Mr. Bliley went to Hamot on December 31, 2007 complaining that he was having difficulty speaking. Diagnostic scans revealed lesions in his brain but the Hamot physicians who treated him wrongly assumed that these lesions were cancer. In fact, Mr. Bliley was suffering from a destructive infection that was left untreated and caused extensive permanent damage that could have been avoided had he been given antibiotics.
The jury’s verdict in the brain infection misdiagnosis case included $1.275 million for future medical costs; $2 million in non-economic damages, including pain and suffering; $250,000 for lost future earnings; and $24,000 for past lost earnings.
Prior to his brain injury, Mr. Bliley had worked professionally as a pianist, including work as an accompanist for the Mercyhurst College ballet program. His brain injury impairs his ability to speak and to comprehend spoken words, written words, music, math and entertainment. He speaks in disjointed, fragmented sentences and is required to carry a card with him to explain to others that he is neither drunk nor disabled.
One of the defendant physicians in the Erie medical malpractice case, pulmonologist Jeffrey McGovern, settled before trial with Mr. Bliley for $500,000. The jury did not find the other individual physicians liable, including neurologist Blake Hoppe and oncologist Narinder Malhotra.
The case involved the failure of doctors to follow the rule of differential diagnosis, which requires doctors to rule out reasonable harmful possibilities before assuming that the problem is something else less immediately dangerous. In this case, Mr. Bliley’s brain infection was assumed to be cancer without steps being taken to rule out infection. As a result, Mr. Bliley was given steroids, which worsened the infection, and told to follow up with an oncologist.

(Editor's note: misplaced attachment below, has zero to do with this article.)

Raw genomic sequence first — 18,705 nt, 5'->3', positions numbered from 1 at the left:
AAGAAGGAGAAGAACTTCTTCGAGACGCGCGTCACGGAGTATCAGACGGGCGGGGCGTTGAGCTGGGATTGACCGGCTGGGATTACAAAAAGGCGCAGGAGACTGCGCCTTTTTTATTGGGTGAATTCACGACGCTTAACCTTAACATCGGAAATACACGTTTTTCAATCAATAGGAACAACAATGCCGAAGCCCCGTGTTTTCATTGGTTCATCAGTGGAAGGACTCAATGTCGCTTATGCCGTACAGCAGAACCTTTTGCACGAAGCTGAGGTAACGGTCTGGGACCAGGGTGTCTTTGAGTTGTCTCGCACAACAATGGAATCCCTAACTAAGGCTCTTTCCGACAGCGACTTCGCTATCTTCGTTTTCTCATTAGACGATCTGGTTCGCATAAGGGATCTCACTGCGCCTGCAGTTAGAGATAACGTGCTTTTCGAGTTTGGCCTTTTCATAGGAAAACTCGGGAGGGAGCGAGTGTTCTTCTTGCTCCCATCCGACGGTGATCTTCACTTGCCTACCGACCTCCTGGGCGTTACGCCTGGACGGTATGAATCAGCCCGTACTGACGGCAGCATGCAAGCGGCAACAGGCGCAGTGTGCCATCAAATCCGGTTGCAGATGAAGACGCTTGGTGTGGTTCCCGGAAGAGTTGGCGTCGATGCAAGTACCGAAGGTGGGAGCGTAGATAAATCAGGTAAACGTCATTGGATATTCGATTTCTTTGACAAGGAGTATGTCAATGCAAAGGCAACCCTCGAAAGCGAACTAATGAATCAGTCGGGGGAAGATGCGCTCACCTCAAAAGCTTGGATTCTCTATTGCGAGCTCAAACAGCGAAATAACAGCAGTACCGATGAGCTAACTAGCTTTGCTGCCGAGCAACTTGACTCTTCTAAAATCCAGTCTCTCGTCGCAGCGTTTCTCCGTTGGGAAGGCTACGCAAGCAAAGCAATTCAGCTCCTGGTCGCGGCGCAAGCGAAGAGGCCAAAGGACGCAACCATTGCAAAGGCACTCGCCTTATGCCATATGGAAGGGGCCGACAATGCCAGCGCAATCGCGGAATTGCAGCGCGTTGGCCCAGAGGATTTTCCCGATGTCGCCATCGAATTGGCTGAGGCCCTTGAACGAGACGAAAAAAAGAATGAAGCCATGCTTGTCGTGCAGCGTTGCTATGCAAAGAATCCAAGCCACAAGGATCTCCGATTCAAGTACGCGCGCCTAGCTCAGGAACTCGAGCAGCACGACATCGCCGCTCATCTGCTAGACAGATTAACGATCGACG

Later biopsies suggested that Mr. Bliley did not have cancer but the results were not provided to at least some of the treating physicians.
Mr. Bliley’s infection was finally revealed on January 12 when he woke, unable to speak coherently and wracked by vomiting. Brain scans showed that the lesions had quadrupled in size. An infectious disease expert was consulted and the infection was identified, unfortunately after it had already destroyed large areas of his brain.
Congratulations to plaintiff counsel Deborah Maliver who is reported to have done a wonderful job on behalf of the plaintiffs. Our hopes are that the jury’s verdict offers some comfort to Mr. Bliley and his wife.
As Erie medical malpractice lawyers, we know how long and difficult these cases can be for the patients who have been injured through no fault of their own. It is an injury all its own that the responsible hospital denies and delays for years, forcing someone with profound brain damage to fight to the very end for justice. We’re pleased that the jury in this case saw the truth and had the courage to do the right thing.